PhD Researcher Amy West with her dog Reenie

The University of Portsmouth’s Dog Cognition Centre is encouraging dog owners to sign up their four-legged friend to take part in pioneering research

20 February 2023

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Dog owners are being encouraged to sign up to a doggy database on World Pet Day (February 20th), by the University of Portsmouth’s Dog Cognition Centre.

It has been almost a decade since Britain’s first facility dedicated exclusively to studying dogs’ ability to understand humans and the world around them officially opened at the Langstone campus.

Since then, hundreds of dogs have taken part in games and been given tasks to solve to better understand how they interact with their environment, other dogs or people.

Dr Juliane Kaminski, Director of the Dog Cognition Centre in the Department of Psychology, said: “It is really exciting to know that we’ve been operating for almost ten years this November.

We’ve worked with dogs of all breeds, ages, genders and temperaments, and are truly grateful to their owners for supporting us in our work

Dr Juliane Kaminski, Director of the Dog Cognition Centre in the Department of Psychology

Dr Juliane Kaminski, Director of the Dog Cognition Centre in the Department of Psychology, said: “It is really exciting to know that we’ve been operating for almost ten years this November.

“We’ve worked with dogs of all breeds, ages, genders and temperaments, and are truly grateful to their owners for supporting us in our work. To continue making great strides in canine cognition research, we would benefit from having a larger database of dogs available to take part, both locally here in Portsmouth, and also further afield.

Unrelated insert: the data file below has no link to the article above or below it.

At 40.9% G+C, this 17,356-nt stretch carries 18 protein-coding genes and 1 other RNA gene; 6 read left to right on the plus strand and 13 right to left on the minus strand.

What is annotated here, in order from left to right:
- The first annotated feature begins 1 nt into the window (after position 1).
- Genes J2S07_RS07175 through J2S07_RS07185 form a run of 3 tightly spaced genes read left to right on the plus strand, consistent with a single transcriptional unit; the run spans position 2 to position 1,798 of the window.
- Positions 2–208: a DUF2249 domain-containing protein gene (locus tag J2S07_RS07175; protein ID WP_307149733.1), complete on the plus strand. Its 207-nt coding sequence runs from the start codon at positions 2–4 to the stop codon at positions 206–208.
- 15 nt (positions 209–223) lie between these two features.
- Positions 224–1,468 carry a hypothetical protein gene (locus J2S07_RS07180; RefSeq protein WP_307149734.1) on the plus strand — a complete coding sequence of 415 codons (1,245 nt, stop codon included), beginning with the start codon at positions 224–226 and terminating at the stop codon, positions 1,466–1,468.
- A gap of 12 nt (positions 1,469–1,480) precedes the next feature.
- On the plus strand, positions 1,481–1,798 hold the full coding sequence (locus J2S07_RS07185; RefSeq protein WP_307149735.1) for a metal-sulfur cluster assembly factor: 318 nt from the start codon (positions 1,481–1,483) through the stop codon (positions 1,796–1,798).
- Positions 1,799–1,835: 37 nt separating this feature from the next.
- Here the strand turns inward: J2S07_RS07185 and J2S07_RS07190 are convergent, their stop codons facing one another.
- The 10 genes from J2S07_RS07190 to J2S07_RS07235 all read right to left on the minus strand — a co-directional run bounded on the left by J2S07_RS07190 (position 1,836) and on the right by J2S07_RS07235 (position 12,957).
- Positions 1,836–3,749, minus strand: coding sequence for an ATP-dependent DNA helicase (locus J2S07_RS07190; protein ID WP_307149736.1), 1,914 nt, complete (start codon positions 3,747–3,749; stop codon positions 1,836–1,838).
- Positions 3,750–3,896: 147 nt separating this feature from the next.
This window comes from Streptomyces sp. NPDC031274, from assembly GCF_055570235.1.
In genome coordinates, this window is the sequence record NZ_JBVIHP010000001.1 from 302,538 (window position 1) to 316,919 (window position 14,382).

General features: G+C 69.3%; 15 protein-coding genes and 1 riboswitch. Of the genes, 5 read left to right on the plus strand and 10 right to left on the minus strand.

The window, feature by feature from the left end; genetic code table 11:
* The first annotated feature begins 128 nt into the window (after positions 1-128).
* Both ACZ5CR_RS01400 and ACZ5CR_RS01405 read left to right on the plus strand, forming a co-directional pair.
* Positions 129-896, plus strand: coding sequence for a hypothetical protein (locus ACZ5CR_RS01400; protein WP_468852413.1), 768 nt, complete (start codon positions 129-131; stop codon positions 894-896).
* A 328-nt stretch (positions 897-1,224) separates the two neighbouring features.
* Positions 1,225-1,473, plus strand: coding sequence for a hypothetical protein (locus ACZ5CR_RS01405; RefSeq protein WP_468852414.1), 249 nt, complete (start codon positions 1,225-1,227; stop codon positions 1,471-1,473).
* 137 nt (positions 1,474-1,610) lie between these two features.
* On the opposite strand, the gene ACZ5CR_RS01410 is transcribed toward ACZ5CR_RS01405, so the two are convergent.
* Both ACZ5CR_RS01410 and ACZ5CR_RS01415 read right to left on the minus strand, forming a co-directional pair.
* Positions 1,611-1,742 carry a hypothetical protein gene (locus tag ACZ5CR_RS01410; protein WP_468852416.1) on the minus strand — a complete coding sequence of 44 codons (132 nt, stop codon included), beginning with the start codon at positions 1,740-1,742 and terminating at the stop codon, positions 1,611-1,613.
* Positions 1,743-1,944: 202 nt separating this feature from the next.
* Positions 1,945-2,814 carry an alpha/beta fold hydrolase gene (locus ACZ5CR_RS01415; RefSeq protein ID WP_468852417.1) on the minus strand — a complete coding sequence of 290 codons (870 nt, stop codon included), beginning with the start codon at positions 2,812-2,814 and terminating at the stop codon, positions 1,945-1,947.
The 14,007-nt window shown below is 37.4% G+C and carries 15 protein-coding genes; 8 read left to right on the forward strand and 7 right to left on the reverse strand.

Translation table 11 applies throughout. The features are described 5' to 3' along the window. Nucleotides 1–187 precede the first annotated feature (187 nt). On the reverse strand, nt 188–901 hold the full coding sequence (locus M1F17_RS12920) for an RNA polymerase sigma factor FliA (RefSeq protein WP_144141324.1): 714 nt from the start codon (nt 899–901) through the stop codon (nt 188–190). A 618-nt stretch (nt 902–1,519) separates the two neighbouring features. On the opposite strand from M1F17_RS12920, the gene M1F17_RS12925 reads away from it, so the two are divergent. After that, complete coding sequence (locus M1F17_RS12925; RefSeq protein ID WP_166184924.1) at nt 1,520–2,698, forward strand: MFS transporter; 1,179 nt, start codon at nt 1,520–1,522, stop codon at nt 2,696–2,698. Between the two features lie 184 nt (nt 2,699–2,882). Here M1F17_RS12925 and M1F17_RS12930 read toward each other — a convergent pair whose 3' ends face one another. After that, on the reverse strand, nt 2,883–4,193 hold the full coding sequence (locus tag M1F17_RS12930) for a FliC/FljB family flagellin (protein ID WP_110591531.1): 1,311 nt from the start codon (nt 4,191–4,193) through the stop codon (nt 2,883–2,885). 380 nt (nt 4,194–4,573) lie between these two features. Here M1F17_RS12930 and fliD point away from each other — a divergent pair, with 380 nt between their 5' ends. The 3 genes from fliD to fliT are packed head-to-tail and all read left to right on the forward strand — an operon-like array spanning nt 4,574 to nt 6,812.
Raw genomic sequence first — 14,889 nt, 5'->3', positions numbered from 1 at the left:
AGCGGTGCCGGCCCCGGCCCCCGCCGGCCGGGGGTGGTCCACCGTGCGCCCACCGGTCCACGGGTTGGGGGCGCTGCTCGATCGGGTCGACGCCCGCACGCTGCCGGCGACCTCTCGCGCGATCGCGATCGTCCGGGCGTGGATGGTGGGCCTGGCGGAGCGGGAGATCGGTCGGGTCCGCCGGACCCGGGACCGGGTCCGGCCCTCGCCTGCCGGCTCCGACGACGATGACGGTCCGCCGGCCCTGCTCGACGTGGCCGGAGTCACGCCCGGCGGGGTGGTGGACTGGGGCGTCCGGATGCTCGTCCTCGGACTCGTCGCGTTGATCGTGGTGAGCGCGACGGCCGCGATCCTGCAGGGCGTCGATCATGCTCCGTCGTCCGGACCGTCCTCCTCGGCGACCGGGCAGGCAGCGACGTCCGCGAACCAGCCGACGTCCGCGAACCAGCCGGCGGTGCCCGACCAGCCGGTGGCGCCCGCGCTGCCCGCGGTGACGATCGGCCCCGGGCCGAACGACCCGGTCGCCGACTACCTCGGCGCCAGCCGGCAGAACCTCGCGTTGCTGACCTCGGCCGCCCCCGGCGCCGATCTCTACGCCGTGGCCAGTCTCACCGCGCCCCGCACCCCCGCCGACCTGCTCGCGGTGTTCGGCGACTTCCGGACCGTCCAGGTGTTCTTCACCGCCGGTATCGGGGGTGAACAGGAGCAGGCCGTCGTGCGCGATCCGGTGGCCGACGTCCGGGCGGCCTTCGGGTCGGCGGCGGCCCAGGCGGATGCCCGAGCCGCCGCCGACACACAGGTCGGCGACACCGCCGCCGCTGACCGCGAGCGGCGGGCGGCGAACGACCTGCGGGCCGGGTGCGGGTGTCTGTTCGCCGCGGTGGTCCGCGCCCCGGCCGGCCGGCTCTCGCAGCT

“Our only requirement is that you and your four-legged friend are eager to get stuck in!”

Research with domestic dogs is of interest to psychologists because, unlike primates such as chimpanzees (and some non-primates, such as elephants), dogs have a long history of living alongside humans – about 15,000-30,000 years!

The findings from the Dog Cognition Centre are useful and of interest to those who work with and rely on dogs, including guide dogs for the blind and people with other disabilities, the police and the military, as well as to those who keep dogs as pets.

Could your dog help answer some big questions in canine research?

The centre’s research explores:

  • Human-dog communication
  • Whether dogs are sensitive to what others can and cannot see
  • Facial expressions in dogs 
  • how dogs understand their physical environment
  • What dogs know about themselves
  • Their cooperation with other dogs and humans

The research carried out at the centre is strictly observational, and there are no invasive methods of any kind. Dogs are also always rewarded with food or play for completing their tasks and games.

In one study, the team discovered dogs have evolved new muscles around the eyes to better communicate with humans. Dr Kaminski’s research showed dogs moved their eyebrows significantly more when humans were looking at them. The hypothesis being that these  ‘puppy dog eyes’ trigger a nurturing response in humans.

The team has also mapped the facial movements of dogs, naming the movement responsible for a raised inner eyebrow the Action Unit (AU) 101.

Amy West, PhD Researcher at the Dog Cognition Centre, added: “Joining our dog register is just answering a couple of questions, their name, age, gender, if they’re toy-motivated, or food-motivated etc. We’re mainly looking for people who are around the Portsmouth area so they can easily come down to the centre, but we also have online surveys that owners further away can take part in.”

Anyone interested in taking part in the dog cognition research studies can register their interest by filling in this form.

External Audio

The power of puppy dog eyes